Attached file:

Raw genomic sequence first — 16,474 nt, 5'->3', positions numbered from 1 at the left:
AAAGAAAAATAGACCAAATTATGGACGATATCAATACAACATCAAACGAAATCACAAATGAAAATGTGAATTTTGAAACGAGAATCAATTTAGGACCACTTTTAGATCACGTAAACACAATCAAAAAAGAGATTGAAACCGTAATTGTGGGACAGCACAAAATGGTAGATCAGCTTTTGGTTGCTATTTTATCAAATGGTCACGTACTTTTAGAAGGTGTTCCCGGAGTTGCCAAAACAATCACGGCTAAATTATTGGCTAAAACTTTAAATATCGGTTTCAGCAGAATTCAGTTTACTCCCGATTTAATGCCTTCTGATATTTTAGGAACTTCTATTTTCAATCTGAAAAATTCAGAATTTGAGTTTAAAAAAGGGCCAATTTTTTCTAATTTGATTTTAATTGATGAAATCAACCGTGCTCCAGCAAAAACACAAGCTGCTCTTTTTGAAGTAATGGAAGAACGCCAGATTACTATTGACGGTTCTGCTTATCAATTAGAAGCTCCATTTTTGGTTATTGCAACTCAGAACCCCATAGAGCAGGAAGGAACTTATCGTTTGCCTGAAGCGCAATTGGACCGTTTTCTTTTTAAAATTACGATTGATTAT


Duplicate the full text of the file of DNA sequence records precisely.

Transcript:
Raw genomic sequence first — 16,474 nt, 5'->3', positions numbered from 1 at the left:
AAAGAAAAATAGACCAAATTATGGACGATATCAATACAACATCAAACGAAATCACAAATGAAAATGTGAATTTTGAAACGAGAATCAATTTAGGACCACTTTTAGATCACGTAAACACAATCAAAAAAGAGATTGAAACCGTAATTGTGGGACAGCACAAAATGGTAGATCAGCTTTTGGTTGCTATTTTATCAAATGGTCACGTACTTTTAGAAGGTGTTCCCGGAGTTGCCAAAACAATCACGGCTAAATTATTGGCTAAAACTTTAAATATCGGTTTCAGCAGAATTCAGTTTACTCCCGATTTAATGCCTTCTGATATTTTAGGAACTTCTATTTTCAATCTGAAAAATTCAGAATTTGAGTTTAAAAAAGGGCCAATTTTTTCTAATTTGATTTTAATTGATGAAATCAACCGTGCTCCAGCAAAAACACAAGCTGCTCTTTTTGAAGTAATGGAAGAACGCCAGATTACTATTGACGGTTCTGCTTATCAATTAGAAGCTCCATTTTTGGTTATTGCAACTCAGAACCCCATAGAGCAGGAAGGAACTTATCGTTTGCCTGAAGCGCAATTGGACCGTTTTCTTTTTAAAATTACGATTGATTAT